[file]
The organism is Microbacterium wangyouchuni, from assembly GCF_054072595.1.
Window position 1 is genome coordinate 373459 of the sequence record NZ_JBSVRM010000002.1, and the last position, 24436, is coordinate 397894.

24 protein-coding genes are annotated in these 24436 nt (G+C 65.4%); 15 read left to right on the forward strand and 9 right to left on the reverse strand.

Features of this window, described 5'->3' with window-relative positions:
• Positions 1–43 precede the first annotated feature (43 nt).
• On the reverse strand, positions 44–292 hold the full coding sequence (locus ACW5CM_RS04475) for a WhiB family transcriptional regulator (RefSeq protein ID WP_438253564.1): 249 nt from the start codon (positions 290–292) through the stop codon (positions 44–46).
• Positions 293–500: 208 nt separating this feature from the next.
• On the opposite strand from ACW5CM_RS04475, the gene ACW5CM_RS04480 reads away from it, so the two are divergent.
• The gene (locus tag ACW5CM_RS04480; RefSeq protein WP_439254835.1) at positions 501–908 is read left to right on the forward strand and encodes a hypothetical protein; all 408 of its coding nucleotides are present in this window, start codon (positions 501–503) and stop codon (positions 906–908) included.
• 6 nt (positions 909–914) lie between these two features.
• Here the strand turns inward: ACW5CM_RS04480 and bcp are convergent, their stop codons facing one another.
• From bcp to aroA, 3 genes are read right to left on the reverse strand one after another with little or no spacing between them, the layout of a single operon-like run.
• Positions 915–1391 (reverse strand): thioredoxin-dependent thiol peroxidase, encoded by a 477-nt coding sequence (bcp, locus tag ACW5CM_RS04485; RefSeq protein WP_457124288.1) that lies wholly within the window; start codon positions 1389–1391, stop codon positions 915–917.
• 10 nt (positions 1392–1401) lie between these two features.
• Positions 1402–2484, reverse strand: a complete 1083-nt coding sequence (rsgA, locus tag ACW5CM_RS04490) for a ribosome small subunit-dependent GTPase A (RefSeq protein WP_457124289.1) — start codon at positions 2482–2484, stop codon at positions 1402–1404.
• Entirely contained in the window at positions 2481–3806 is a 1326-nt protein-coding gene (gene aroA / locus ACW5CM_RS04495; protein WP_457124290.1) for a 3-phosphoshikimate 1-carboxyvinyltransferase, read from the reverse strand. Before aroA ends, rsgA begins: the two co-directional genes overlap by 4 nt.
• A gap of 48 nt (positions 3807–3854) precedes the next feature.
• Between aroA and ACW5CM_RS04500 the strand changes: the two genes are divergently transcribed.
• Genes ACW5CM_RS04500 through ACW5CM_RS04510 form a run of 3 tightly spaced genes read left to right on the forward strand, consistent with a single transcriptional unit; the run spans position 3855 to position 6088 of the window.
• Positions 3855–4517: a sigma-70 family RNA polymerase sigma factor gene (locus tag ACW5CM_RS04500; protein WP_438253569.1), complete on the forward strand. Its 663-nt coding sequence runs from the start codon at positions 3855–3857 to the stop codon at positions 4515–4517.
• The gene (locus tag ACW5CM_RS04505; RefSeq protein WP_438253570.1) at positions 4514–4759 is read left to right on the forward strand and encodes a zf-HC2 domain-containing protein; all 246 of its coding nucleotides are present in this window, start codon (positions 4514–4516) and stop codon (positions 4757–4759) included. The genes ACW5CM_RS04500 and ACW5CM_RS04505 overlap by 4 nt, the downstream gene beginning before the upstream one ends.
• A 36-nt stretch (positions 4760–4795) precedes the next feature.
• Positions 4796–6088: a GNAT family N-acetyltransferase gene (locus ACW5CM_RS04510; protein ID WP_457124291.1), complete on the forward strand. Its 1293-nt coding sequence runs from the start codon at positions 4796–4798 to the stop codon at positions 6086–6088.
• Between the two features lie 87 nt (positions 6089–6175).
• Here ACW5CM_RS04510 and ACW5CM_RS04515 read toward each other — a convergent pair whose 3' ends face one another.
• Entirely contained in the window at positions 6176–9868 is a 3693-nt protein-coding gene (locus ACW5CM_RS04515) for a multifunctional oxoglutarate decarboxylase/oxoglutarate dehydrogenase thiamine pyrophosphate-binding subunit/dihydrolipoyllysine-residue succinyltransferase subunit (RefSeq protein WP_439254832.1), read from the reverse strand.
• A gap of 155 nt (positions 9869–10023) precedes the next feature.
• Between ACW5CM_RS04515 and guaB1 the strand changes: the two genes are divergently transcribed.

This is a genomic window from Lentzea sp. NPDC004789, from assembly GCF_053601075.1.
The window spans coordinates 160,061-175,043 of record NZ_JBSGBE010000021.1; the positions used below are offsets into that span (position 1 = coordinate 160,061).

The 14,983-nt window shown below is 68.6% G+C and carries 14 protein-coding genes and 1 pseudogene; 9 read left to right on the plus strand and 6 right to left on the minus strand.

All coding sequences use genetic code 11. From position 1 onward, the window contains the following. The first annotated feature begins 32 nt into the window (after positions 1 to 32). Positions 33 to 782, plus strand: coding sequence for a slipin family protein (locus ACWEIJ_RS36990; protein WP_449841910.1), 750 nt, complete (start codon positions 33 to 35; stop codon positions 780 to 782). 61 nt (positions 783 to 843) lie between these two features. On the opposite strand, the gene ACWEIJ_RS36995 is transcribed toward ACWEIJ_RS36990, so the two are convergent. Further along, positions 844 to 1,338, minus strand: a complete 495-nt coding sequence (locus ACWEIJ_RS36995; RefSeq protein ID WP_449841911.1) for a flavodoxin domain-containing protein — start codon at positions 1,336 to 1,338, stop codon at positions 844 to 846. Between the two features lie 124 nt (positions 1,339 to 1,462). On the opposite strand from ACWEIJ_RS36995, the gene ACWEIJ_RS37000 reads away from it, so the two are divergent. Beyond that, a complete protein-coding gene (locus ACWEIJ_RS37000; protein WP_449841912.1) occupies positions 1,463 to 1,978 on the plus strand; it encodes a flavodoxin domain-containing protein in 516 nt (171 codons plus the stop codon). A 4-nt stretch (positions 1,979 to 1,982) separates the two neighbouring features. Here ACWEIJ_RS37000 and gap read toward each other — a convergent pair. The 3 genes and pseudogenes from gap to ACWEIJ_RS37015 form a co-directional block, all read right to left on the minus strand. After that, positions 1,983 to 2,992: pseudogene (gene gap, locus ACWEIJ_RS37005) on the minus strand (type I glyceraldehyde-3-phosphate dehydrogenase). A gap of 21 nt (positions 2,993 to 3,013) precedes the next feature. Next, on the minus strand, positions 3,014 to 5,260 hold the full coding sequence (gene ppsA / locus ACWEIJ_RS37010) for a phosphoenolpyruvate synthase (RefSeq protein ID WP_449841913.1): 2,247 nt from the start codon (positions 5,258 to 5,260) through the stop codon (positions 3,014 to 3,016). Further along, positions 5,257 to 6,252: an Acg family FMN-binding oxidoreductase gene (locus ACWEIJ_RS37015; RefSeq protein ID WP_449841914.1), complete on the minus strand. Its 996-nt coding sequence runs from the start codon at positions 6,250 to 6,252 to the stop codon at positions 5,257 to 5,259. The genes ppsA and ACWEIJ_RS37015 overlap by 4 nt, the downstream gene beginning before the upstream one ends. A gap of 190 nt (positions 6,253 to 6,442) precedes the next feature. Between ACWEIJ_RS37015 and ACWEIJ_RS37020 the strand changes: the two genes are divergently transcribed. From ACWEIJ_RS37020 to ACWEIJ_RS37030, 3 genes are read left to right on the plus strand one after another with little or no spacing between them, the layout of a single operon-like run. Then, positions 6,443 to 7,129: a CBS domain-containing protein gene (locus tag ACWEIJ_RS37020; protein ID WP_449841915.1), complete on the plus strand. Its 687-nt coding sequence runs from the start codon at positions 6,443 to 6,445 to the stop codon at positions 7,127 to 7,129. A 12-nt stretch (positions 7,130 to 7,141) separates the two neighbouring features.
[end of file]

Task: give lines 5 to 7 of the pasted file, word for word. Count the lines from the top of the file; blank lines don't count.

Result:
• Positions 1–43 precede the first annotated feature (43 nt).
• On the reverse strand, positions 44–292 hold the full coding sequence (locus ACW5CM_RS04475) for a WhiB family transcriptional regulator (RefSeq protein ID WP_438253564.1): 249 nt from the start codon (positions 290–292) through the stop codon (positions 44–46).
• Positions 293–500: 208 nt separating this feature from the next.